Colombian Rebels Vow to Fight Extradition

BOGOTA, Colombia--Colombia's largest Marxist rebel group warned it would step up its long-standing opposition to extraditions but ruled out launching a wave of bomb attacks--as some opponents of the policy have done--to prevent Colombians being sent abroad for trial.

"The FARC has reiterated its opposition to the extradition of any Colombian on the grounds it violates national sovereignty," Paul Reyes, senior commander of the Revolutionary Armed Forces of Colombia (FARC), told El Espectador newspaper in an interview published yesterday.

Colombia banned the extradition of its citizens in 1991 after Pablo Escobar, leader of the now-defunct Medellin drug cartel, waged a bloody campaign of bombings and kidnappings. The Colombian congress, however, lifted the ban in late 1997 under intense pressure from the United States.

Some Colombian officials say the FARC's opposition to extradition is evidence of the growing alliance between the rebels and drug traffickers--until now the prime targets of extradition.


Saudi Gets Reprieve to Raise Blood Money

RIYADH, Saudi Arabia--A Saudi teenager who was scheduled to be executed yesterday has won a month-long reprieve while his family tries to collect more than $1 million that could save his life, the daily al-Madinah newspaper reported.

Abdul Aziz, 17, was convicted of murder. He killed an unidentified victim by accidentally hitting him on the head with a stick during a traditional dance two years ago.

The victim's family, also Saudi, has said it would accept $1.3 million in exchange for granting clemency. Under the Islamic law enforced in the kingdom, the victim's family has the right to spare the life of a convicted murderer, demand an execution or ask for blood money in exchange for clemency.


N. Ireland Militia Ready for Arms Talks

BELFAST--The Ulster Freedom Fighters, one of Northern Ireland's main Protestant paramilitary groups, gave a boost to the peace process by announcing that it is ready to join talks on disarmament.

The pro-British group said it would appoint representatives to meet retired Canadian general John de Chastelain, who heads a commission set up to oversee disarmament under the province's peace process.

Under the 1998 Good Friday peace accord, brokered by former U.S. senator George J. Mitchell, Catholic and Protestant politicians this month formed a local government for Northern Ireland.

The main Protestant party, the Ulster Unionists, agreed to go into government with Sinn Fein before its Irish Republican Army allies give up the guns they have used to fight British rule. But the Ulster Freedom Fighters stressed that "disarmament would only be considered in the context of the IRA having already begun to decommission its arsenal."

France Continues Ban on British Beef

PARIS--France decided to maintain its ban on British beef imports because of fears of mad cow disease, setting the stage for a legal battle with London.

In a statement, Prime Minister Lionel Jospin's government attributed its decision to a "lack of sufficient guarantees" on several points. The decision came after a meeting by Jospin and nine ministers to consider whether to drop or continue the ban on British beef.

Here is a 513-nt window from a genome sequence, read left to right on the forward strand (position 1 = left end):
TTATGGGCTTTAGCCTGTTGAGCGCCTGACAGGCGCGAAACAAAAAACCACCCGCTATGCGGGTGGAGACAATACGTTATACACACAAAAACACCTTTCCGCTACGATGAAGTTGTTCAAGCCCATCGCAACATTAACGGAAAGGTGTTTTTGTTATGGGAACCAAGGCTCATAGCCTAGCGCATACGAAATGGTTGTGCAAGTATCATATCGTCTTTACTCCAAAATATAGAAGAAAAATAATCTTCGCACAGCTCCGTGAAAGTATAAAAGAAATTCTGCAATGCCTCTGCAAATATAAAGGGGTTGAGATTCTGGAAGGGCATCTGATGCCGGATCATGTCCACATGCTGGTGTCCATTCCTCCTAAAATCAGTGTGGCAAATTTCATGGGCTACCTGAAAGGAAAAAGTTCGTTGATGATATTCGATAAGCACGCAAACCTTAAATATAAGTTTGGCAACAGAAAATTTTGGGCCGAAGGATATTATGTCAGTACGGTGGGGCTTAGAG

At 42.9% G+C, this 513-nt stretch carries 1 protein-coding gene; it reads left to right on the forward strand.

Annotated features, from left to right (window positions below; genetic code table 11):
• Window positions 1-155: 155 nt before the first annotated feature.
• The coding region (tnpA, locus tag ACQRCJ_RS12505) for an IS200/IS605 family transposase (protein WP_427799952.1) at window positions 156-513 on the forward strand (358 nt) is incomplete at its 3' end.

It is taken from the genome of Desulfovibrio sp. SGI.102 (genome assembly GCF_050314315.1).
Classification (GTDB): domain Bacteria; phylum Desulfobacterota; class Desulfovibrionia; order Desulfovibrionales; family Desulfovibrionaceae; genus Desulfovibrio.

France's food safety agency advised the government Monday that new British and European measures reduce the risk of bovine spongiform encephalopathy, also known as mad cow disease, but do not eradicate it completely.

The decision means that France is continuing to defy an August ruling by the European Union to end a three-year embargo on exports of British beef, originally imposed in 1996.

Family Rivalry Behind Netherlands Attack

VEGHEL, Netherlands--A feud between rival Turkish families inspired a 17-year-old student to open fire in the Netherlands' first school shooting, a brother of one of the five victims told investigators. The brother told reporters that his family had feared an attack for months and sought police protection, first in August and again on the eve of the shooting. Police confirmed that the family had requested protection and that the request was denied.

Four students and a teacher were wounded in Tuesday's attack, two of them critically.

Authorities were questioning the suspect and his father.


Rwanda Tribunal Targets Suspects' Funds

KIGALI, Rwanda--U.N. war crimes prosecutor Carla Del Ponte said the U.N. tribunal for Rwanda would try to trace the bank accounts and freeze the funds of people suspected of taking part in the country's 1994 genocide.

On her first visit to Rwanda since her September appointment as chief prosecutor for the twin Yugoslavia and Rwanda tribunals, del Ponte said the move could help snare leading suspects.

"I think we should freeze the bank accounts so that judges can decide on the destination of these accounts," she told a news conference here in the capital.

"Not only could the money be confiscated to compensate victims, but also to make it impossible for them to flee."

Hundreds of thousands of people, mainly ethnic Tutsis, were slaughtered by extremist Hutus. Many of those accused of orchestrating the killings are still on the run.


Japan Wants to Open N. Korea Talks

TOKYO--Japan wants to open negotiations with North Korea aimed at restoring normal ties between the estranged countries this month after a seven-year hiatus, Prime Minister Keizo Obuchi said.

"We would like to begin some form of negotiations by the end of this year that could lead to the start of formal talks between the two governments," Obuchi told parliament.

Obuchi's remarks followed a rare joint statement issued last week by the ruling parties of Japan and North Korea urging the resumption of talks on establishing diplomatic relations between the two countries.


"We need more than TVs in our lives. We need real change."

-- Ervin Rivas, an electrical repairman in Chile speaking on the effects of the free-market revolution in Latin America -- Page A1.